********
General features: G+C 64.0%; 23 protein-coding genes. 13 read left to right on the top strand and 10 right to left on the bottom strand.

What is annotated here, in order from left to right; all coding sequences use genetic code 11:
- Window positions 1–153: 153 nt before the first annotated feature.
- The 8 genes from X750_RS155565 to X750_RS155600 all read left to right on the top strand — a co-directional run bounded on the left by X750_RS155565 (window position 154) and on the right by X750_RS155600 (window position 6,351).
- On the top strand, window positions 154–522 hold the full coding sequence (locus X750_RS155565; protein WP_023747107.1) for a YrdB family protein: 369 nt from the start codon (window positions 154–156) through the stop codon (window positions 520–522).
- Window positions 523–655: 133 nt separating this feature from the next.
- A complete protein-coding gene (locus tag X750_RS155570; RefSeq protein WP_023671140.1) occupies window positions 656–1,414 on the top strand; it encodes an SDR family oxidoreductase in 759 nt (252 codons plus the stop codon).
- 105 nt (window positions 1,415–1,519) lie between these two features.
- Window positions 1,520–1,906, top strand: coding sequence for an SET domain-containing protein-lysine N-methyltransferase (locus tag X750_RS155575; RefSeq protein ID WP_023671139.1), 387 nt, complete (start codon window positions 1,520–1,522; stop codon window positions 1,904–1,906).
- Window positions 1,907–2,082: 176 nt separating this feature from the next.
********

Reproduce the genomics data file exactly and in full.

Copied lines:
General features: G+C 64.0%; 23 protein-coding genes. 13 read left to right on the top strand and 10 right to left on the bottom strand.

What is annotated here, in order from left to right; all coding sequences use genetic code 11:
- Window positions 1–153: 153 nt before the first annotated feature.
- The 8 genes from X750_RS155565 to X750_RS155600 all read left to right on the top strand — a co-directional run bounded on the left by X750_RS155565 (window position 154) and on the right by X750_RS155600 (window position 6,351).
- On the top strand, window positions 154–522 hold the full coding sequence (locus X750_RS155565; protein WP_023747107.1) for a YrdB family protein: 369 nt from the start codon (window positions 154–156) through the stop codon (window positions 520–522).
- Window positions 523–655: 133 nt separating this feature from the next.
- A complete protein-coding gene (locus tag X750_RS155570; RefSeq protein WP_023671140.1) occupies window positions 656–1,414 on the top strand; it encodes an SDR family oxidoreductase in 759 nt (252 codons plus the stop codon).
- 105 nt (window positions 1,415–1,519) lie between these two features.
- Window positions 1,520–1,906, top strand: coding sequence for an SET domain-containing protein-lysine N-methyltransferase (locus tag X750_RS155575; RefSeq protein ID WP_023671139.1), 387 nt, complete (start codon window positions 1,520–1,522; stop codon window positions 1,904–1,906).
- Window positions 1,907–2,082: 176 nt separating this feature from the next.